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  Orcadian Wedding Traditions

The Wedding Day Arrives....

On the day of the marriage, ceremonies began before noon, with guests arriving at the bride's house.

The marriage itself might take place there, but more often there was a Wedding Walk - a formal march to the church that was preceded by a fiddler,or, in more recent years, a piper.

The Wedding Walk

Before leaving on the March, the fiddler was presented with a dish known as "the hot-tail pudding of a pig" and expected to consume it all. This rather strange custom probably stems from simple practicality - the fatty foodstuff slowed down the rate at which the fiddler got drunk, thus ensuring he was fit to play for longer.

Orkney Wedding Feast

On the Wedding Walk, the bridegroom led the best-maid, while the bride walked with the best-man. Behind them, arranged into couples, came the rest of the wedding party, with children and unaccompanied guests taking up the rear.

At the very end of the procession came the "tail sweepers" - a couple who were required to drag a heather besom behind them.

On the return journey, after the wedding ceremony, the leaders of the walk switched partners - the groom taking his new bride on his arm, while the best-man escorted the best-maid.

It was vital that at some point on the Wedding Walk, the procession crossed running water twice and that guns were fired (or loud noises made using tins and pans) to scare away the trows.

But the precautions against supernatural interference did not end there.

Wedding precautions

One of the earliest customs of which there is any record is the watching of the wedding house.

This task was usually undertaken by two strong young men, who were charged with standing guard outside the house. They had to ensure that no "evil person" walked round the building in an anticlockwise direction ("against the sun" - only an evil or supernatural creature would do anything against the sun). If this were to happen, great harm or sorrow might come to the bride. If, for some strange reason, this person was carrying fish, it was feared the bride would be robbed of milk for her future children.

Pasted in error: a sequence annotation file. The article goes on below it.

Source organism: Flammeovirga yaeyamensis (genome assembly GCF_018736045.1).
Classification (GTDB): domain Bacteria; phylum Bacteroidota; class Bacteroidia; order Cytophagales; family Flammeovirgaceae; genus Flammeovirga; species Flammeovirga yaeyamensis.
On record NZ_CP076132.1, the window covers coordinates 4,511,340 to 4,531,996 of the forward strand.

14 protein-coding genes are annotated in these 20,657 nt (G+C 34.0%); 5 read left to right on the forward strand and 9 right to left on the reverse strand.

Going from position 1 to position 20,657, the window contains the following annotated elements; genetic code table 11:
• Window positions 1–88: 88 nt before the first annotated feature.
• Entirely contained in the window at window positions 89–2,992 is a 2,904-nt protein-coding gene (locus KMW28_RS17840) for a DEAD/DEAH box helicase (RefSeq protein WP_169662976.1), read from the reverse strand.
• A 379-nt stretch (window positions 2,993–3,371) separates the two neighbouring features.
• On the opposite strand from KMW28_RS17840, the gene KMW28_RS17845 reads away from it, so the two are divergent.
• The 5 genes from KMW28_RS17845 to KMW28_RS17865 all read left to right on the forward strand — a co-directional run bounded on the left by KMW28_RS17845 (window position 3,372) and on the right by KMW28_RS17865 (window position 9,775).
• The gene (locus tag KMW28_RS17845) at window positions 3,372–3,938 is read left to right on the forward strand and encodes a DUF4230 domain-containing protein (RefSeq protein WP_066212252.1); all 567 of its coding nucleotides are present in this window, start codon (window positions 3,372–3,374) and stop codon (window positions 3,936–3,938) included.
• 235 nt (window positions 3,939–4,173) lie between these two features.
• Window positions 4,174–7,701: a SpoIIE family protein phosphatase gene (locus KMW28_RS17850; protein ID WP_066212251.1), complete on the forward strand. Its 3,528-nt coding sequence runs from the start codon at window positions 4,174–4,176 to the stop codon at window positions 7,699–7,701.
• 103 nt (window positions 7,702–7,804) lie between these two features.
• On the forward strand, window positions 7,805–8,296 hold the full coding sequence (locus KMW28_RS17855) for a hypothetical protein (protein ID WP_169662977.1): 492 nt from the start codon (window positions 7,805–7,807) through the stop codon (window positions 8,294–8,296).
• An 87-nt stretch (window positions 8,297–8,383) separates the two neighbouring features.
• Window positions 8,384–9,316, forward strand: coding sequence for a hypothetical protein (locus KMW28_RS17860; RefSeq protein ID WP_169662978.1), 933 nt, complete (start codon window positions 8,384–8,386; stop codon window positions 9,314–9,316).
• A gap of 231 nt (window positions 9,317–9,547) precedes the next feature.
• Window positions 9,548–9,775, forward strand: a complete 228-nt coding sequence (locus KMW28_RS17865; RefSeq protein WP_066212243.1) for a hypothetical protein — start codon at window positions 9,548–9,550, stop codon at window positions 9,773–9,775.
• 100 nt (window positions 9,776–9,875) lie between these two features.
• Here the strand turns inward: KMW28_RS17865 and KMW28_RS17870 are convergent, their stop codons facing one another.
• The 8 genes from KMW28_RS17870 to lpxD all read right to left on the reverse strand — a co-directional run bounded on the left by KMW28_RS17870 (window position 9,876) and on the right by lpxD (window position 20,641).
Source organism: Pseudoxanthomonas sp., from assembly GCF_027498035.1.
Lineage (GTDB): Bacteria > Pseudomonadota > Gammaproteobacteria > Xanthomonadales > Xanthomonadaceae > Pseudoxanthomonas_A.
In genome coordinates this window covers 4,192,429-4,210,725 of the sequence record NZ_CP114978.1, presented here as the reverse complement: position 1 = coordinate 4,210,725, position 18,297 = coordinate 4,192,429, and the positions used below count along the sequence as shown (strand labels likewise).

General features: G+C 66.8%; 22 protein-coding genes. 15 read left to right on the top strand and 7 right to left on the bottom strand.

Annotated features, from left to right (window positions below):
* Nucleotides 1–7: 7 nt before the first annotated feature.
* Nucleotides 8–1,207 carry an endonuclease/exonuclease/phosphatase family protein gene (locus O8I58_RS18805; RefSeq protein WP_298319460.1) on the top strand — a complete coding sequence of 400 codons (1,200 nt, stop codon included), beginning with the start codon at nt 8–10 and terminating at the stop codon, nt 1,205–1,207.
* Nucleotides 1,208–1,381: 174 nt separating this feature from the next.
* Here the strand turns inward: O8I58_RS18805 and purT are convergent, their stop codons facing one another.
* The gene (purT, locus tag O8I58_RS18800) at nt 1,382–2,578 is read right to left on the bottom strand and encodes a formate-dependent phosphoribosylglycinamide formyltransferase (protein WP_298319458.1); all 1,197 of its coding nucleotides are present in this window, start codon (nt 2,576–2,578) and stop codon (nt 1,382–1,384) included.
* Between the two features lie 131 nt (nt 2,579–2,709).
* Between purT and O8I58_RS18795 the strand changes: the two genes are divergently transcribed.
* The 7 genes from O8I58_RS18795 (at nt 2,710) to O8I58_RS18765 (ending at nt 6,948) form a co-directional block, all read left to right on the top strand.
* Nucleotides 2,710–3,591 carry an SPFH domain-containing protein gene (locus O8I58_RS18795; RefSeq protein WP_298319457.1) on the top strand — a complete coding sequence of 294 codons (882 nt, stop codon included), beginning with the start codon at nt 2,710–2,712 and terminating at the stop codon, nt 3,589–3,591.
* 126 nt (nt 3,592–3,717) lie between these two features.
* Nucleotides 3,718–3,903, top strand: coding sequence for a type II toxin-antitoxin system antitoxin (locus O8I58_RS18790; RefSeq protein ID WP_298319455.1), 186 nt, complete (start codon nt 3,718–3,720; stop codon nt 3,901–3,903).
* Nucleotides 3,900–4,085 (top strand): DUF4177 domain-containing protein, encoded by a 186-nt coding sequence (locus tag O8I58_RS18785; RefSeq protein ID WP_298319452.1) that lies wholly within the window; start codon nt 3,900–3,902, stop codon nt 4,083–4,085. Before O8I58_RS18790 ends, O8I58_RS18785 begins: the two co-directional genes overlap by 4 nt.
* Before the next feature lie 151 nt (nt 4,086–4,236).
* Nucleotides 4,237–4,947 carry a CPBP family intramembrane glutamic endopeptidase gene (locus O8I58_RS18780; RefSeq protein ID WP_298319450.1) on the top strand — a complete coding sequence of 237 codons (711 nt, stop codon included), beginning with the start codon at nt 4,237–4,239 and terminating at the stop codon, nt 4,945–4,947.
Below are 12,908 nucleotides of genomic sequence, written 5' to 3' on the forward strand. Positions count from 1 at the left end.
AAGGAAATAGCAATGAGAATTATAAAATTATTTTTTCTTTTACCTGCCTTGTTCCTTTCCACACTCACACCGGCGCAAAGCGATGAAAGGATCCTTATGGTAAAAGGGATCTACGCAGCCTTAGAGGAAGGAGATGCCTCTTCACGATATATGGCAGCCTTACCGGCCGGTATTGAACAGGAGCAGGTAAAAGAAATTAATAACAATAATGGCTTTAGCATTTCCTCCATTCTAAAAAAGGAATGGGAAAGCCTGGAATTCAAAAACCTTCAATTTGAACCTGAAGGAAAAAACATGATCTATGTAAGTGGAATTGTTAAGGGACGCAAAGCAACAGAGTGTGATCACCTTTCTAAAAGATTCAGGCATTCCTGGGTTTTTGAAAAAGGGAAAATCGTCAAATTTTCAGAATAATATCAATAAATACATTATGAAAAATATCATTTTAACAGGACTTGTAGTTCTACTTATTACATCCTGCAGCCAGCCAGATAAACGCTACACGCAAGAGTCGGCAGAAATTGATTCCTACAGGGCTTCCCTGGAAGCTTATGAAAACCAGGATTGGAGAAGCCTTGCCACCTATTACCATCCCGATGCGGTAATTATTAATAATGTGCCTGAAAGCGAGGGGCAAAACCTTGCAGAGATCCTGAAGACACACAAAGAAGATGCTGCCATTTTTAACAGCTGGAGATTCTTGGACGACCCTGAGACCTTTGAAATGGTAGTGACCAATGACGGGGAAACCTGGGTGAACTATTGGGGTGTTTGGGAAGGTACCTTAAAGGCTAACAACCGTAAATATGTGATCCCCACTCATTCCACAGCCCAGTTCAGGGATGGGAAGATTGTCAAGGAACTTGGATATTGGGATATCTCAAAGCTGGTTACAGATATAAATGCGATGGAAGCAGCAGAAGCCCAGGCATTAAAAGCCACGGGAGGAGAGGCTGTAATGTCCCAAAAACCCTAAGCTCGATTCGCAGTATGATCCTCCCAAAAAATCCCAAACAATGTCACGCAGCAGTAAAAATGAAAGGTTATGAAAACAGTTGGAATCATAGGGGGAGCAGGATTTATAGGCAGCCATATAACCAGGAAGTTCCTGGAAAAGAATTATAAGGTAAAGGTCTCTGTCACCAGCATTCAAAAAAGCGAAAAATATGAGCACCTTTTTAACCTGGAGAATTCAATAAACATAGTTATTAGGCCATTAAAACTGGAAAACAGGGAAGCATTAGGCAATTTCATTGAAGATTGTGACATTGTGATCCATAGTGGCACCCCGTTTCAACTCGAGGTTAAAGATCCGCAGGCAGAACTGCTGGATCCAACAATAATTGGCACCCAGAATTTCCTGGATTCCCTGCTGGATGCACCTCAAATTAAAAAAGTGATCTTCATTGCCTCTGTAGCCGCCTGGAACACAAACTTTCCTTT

On the night before the wedding, it was also essential that the best-man stay with the groom at all times, while the bride's maid remained with the bride.

This was a vital precaution, ensuring the couple could not be spirited away by malicious trows or fairies. The guards were expected to maintain their vigilance until the first sunrise after the marriage. Only then was it thought that the danger of abduction passed.

The Hansel-wife

Waiting to greet the returning wedding party was one of the oldest, well-liked and most respected women in the community. This woman would act as the hansel-wife, offering bread and cheese (hansel) to the members of the party.

In the midst of this commotion, another of the gathered women would slip from the house carrying the bridescake - a cake made from oatmeal, butter and caraway seed. The woman would then either throw or break the cake over the bride's head.

All present would then scramble for a piece of the cake, which was known to contain a ring and a thimble. Once again, the finder of the ring would be sure to marry soon, while the finder of the thimble had little prospect of wedlock.

The cake was often branded with a rough circle or ring on one side and within this was a cross - this was known as "sainin' " the cake and was once again a common precaution taken against the influence of sorcery and magic.

In addition, pieces of the cake were sometimes taken home and placed under the finder's pillow "to dream on"

Divination of the hansel-bern

In the more distant past, the hansel-wife was expected to carry with her a "hansel-bern" - generally the youngest child in the area.

The hansel wife would place this child into the bride's arms while everyone watched anxiously to see which foot it would raise first.

If the left foot was first, boys would predominate among the bride's children. If it was the right foot, girls would be more numerous.

The Wedding Feast

Section Contents
Customs and First Steps
Fit Washin' Night
Saltwater and freshwater
Kissing Meat
Biddin' da Folk
The Blackening
The Wedding Day Arrives...
The Wedding Feast
The Wedding Cogs
After the Wedding

See Also
Wedding Traditions and the Odin Stone
Marriage Divination
Fairy Folk
The Trows
Courtship, love and marriage in Viking Scandinavia

As is mentioned in the main text, a bride was regarded as extremely vulnerable to the wiles of the "peedie-folk" from the time of her marriage to the first sunrise after the ceremony.

It was therefore not uncommon for a bridegroom to keep his left arm around his bride with his left hand over her heart until the danger from Orkney's supernatural beings had passed.

According to one Orkney story, a man had the misfortune of having his new bride replaced by a sea-woman.

However in typical Orcadian fashion, he made the best of a bad situation and went on to sire a large family.

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